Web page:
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URMC / Flaum Eye Institute / About Us / FEI News Blog / December 2022 / Telias receives RPB Career Development Award

Telias receives RPB Career Development Award

When vision scientist Michael Telias, PhD, arrived in Rochester last December as one FEI’s newest faculty members, he hit the ground running. In literally the blink of an eye, he organized and started a clinical trial to test how a common drug used to treat alcoholism might improve vision in people with diseases like retinitis pigmentosa and macular degeneration. He was also invited to Washington, joining a handful of promising young scientists who were Dr. Michael Teliasselected to present their research to members of Congress.

Hard work and dedication to his craft continue to pay off as he was recently awarded a Career Development Award (CDA) from Research to Prevent Blindness. These competitive grants are for the express purpose of accelerating the trajectories of early career scientists as they establish their laboratories. Like venture capital for vision researchers, CDAs allow their recipients to do out-of-the-box science that often results in innovations, leading to publications and additional funding from the National Institutes for Health. They are catalysts for careers and cures.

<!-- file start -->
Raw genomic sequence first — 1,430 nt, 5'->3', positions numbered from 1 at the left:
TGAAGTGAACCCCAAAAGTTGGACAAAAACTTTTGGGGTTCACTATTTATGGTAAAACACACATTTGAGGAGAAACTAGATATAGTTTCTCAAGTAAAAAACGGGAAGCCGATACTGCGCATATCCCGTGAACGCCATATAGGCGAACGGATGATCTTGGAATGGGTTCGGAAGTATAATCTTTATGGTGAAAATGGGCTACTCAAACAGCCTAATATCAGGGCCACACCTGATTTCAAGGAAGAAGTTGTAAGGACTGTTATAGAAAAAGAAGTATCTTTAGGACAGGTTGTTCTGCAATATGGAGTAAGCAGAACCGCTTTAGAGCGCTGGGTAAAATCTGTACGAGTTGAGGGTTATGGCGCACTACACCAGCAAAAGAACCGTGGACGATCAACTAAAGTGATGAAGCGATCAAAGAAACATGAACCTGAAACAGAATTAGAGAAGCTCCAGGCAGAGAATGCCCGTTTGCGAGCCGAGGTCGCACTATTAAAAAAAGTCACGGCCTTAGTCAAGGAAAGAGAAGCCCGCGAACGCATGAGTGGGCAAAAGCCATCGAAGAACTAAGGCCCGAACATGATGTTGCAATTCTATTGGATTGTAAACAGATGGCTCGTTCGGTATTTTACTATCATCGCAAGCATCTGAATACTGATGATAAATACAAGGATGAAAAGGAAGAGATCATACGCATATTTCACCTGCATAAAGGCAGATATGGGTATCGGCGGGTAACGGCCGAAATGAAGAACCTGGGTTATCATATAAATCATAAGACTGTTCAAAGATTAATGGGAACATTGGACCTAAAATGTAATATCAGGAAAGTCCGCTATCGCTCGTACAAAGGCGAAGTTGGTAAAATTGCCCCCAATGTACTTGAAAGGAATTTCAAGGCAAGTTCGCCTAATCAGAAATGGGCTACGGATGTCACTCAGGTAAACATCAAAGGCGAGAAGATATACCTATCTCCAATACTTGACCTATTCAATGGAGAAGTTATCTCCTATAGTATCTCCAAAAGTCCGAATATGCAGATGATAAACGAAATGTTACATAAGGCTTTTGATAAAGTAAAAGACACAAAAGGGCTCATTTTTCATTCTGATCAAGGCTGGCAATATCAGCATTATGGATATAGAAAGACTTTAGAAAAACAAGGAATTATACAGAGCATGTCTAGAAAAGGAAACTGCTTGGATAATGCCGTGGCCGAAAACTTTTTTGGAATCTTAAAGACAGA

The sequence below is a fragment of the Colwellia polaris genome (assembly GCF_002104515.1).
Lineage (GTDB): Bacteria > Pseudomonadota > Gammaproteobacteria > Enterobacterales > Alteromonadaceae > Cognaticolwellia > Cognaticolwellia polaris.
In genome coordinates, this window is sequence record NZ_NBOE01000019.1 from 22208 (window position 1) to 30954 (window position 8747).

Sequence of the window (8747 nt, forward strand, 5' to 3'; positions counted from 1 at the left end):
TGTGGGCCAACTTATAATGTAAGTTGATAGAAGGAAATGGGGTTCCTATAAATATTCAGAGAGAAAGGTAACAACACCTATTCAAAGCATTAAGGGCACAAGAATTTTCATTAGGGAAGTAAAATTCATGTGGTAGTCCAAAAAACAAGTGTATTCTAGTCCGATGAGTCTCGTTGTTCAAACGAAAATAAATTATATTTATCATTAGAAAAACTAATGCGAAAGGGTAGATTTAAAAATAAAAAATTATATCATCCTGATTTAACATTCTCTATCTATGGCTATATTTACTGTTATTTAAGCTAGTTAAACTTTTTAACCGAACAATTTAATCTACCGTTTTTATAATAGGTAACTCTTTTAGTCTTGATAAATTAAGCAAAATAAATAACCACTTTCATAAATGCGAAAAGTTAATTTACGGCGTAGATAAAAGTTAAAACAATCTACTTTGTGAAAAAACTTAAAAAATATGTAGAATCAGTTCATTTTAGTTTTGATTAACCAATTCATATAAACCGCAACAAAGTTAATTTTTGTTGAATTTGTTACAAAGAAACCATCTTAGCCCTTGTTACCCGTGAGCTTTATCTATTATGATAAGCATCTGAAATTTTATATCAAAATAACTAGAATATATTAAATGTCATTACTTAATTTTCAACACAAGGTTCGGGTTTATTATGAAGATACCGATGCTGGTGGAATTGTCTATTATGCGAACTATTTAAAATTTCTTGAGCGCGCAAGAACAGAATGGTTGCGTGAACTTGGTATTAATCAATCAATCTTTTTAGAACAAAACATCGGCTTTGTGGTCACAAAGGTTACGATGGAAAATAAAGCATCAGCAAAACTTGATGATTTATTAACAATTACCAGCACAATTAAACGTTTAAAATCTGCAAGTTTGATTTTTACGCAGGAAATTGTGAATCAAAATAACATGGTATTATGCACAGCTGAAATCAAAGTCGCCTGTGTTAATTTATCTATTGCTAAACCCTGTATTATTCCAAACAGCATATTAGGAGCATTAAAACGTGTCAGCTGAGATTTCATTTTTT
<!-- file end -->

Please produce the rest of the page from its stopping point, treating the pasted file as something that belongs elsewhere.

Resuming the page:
Telias will use his $350,000, award during the next four years, to discover new pathways that may improve the quality of vision in persons suffering from the consequences retinal ganglion cell (RCG) remodeling. RCGs are the nerve cells that are the starting point for the electro-chemical journey of visual signals to the brain where they are decoded as vision.

Remodeling of RCGs occurs when the light gathering cells in our eyes – called photo receptors – die in chronic retinal diseases, like macular degeneration, or inherited retinal diseases, like retinitis pigmentosa. When photoreceptors die, it changes the RCGs. They begin to function improperly by randomly and rapidly firing non-visual information. This excess “noise” can be likened to the ringing in the ears suffered in tinnitus. This unwanted noise competes with authentic visual signals coming from intact photoreceptors, thereby hastening vision loss. Telias’ work centers on preventing RGC remodeling and even reversing its effects. It may also play a significant role in improving the success of cutting edge vision restoration therapies – like photoreceptor transplantation – where long term damage to RCGs exists.

Telias is the sixth FEI scientist to be honored with a Career Development Award. Since RPB established the program in 1990, 238 vision research scientists in university departments of ophthalmology have received one.

Stephen Kofron | 12/12/2022

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